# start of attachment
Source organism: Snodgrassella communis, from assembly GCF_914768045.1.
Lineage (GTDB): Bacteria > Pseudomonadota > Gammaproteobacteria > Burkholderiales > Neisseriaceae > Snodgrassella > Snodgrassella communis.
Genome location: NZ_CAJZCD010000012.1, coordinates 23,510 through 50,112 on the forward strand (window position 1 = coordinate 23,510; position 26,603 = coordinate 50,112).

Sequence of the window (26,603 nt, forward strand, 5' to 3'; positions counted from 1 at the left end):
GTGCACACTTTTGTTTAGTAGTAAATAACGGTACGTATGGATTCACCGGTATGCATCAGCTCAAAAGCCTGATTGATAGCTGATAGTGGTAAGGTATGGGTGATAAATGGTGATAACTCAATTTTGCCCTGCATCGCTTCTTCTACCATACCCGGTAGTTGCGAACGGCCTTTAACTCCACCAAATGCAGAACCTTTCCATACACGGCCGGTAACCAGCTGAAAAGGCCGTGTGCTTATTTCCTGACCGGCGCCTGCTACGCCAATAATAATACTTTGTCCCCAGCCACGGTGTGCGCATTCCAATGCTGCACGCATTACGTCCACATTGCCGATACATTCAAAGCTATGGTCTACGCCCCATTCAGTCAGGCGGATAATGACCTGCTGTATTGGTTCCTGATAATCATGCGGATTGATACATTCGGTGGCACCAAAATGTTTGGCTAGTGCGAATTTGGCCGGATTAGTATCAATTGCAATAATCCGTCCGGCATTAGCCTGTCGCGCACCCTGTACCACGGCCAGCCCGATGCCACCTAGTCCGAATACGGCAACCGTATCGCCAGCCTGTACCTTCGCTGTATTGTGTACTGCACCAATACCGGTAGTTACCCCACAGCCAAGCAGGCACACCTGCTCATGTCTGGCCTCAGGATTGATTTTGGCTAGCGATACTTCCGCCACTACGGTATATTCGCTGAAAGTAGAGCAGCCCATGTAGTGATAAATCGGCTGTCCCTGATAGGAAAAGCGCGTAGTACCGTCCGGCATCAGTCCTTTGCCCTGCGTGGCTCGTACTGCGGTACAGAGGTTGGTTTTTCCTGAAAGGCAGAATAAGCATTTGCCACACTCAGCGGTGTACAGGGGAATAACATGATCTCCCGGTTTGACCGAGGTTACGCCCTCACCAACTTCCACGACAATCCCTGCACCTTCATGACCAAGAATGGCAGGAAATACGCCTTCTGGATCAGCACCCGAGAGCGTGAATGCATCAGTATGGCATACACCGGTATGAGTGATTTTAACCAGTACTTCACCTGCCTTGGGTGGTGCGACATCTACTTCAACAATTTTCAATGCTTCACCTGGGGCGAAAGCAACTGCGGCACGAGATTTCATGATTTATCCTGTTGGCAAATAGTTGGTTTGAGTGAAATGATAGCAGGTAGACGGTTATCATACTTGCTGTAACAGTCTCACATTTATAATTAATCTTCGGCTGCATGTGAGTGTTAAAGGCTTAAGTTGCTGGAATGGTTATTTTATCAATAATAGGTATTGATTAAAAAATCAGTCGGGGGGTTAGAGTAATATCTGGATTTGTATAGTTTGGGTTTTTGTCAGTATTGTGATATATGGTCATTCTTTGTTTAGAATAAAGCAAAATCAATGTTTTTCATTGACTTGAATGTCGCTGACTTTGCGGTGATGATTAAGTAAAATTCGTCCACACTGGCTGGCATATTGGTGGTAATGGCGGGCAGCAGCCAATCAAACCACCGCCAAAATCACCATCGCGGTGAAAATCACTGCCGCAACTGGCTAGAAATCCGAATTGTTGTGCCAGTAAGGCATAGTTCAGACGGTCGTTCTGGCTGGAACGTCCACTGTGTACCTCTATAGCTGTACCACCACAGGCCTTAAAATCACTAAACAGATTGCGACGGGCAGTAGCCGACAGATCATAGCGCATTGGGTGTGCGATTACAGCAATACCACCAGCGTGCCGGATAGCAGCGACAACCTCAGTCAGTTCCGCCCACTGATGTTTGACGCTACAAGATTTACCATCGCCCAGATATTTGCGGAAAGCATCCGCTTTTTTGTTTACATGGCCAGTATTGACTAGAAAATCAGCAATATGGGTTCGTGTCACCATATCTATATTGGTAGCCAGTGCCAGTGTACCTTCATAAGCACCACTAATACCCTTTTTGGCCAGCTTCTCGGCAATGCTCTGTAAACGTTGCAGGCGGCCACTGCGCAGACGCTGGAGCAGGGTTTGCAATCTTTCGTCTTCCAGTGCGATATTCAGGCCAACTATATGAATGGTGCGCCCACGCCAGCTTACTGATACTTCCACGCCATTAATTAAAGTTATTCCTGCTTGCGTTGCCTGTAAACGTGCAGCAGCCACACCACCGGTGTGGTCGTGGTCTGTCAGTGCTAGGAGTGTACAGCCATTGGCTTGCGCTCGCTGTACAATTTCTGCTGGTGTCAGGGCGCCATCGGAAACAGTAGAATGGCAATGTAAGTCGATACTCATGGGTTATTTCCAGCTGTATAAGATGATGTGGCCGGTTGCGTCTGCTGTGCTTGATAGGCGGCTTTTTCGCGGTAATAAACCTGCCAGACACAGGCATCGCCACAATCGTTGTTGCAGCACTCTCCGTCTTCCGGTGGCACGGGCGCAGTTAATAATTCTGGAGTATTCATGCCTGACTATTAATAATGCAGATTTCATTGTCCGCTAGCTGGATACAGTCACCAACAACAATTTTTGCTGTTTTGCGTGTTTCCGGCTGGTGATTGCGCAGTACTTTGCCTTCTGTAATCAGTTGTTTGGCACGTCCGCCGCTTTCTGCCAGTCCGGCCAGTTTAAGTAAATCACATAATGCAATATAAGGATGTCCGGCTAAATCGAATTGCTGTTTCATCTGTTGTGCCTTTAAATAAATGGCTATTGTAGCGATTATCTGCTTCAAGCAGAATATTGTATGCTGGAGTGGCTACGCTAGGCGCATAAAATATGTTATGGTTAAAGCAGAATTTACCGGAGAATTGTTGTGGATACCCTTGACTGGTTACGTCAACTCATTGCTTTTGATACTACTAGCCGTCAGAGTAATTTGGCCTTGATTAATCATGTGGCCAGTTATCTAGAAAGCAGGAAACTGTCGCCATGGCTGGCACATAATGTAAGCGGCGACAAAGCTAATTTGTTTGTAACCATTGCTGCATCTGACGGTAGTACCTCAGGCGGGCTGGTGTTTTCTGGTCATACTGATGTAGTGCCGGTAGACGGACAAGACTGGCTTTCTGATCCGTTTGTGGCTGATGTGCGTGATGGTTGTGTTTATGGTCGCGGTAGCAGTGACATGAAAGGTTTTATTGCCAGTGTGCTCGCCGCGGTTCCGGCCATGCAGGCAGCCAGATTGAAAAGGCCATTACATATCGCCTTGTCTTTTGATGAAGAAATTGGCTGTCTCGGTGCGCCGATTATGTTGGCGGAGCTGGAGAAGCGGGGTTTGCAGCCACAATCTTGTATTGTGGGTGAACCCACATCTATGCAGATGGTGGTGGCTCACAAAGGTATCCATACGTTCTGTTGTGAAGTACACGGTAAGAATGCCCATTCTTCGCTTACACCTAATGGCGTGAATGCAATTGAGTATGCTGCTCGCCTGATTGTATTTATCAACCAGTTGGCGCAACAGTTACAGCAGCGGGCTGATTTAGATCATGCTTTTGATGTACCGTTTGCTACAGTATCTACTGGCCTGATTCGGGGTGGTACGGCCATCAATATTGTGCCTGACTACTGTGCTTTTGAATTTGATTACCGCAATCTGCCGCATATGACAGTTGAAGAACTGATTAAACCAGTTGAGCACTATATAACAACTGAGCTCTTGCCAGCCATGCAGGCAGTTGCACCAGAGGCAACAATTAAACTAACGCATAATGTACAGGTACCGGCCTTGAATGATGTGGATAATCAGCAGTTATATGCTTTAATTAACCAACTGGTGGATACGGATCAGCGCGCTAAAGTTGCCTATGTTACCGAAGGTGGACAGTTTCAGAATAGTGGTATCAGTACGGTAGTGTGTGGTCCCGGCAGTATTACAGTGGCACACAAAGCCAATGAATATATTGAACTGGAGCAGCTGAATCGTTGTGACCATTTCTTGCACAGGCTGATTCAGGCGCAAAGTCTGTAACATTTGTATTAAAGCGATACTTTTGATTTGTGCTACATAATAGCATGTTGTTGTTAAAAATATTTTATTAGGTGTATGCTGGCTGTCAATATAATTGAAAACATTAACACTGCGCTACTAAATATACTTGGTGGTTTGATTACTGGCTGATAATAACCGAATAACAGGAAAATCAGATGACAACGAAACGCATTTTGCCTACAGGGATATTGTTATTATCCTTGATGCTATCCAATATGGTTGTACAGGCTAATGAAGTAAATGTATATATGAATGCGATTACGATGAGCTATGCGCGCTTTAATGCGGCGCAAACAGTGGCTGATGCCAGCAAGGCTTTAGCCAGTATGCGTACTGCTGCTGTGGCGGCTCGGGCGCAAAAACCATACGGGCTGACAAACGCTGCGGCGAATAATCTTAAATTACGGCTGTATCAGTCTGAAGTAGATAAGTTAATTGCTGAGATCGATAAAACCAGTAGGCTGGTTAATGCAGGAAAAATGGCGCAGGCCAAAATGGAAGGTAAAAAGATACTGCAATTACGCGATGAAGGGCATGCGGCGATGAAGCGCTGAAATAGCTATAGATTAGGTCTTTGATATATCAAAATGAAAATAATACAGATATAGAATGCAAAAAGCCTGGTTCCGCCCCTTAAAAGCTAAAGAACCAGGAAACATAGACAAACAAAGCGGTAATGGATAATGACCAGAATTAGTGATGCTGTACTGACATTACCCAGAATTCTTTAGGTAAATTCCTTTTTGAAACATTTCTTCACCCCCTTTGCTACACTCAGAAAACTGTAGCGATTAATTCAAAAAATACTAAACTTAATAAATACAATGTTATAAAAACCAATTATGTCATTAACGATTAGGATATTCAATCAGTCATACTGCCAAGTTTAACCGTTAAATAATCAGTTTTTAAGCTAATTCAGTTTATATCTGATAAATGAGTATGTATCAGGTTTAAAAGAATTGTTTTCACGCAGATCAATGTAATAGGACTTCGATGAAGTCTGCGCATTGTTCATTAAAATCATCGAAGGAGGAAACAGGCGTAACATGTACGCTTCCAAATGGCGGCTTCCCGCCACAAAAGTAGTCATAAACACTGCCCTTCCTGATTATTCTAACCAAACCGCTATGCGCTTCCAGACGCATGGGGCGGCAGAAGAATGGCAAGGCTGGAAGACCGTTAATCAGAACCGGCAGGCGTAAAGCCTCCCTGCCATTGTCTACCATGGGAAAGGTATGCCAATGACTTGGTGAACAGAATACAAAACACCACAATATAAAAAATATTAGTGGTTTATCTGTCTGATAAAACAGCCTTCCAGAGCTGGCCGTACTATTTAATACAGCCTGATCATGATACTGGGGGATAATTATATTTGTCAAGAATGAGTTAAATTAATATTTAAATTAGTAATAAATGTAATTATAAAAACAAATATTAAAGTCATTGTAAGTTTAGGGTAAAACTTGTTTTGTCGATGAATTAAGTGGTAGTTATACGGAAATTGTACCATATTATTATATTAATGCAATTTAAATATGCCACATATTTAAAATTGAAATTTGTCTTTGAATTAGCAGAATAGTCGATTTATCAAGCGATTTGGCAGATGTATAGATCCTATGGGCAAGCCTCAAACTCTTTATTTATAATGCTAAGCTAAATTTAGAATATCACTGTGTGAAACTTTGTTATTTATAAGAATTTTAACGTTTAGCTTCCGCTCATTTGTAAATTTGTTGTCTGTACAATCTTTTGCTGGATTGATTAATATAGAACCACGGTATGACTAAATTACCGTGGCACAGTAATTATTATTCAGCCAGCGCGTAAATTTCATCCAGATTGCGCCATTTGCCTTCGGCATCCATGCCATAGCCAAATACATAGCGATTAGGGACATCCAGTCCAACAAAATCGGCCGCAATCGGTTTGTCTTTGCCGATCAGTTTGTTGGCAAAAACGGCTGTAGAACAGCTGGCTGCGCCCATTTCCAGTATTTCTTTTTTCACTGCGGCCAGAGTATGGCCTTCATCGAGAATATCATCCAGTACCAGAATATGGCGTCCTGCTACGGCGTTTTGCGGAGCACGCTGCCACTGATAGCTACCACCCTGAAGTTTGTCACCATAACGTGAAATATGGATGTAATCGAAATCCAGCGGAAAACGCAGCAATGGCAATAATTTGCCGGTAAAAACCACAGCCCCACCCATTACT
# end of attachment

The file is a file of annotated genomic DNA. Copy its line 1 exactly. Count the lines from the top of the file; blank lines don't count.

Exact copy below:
Source organism: Snodgrassella communis, from assembly GCF_914768045.1.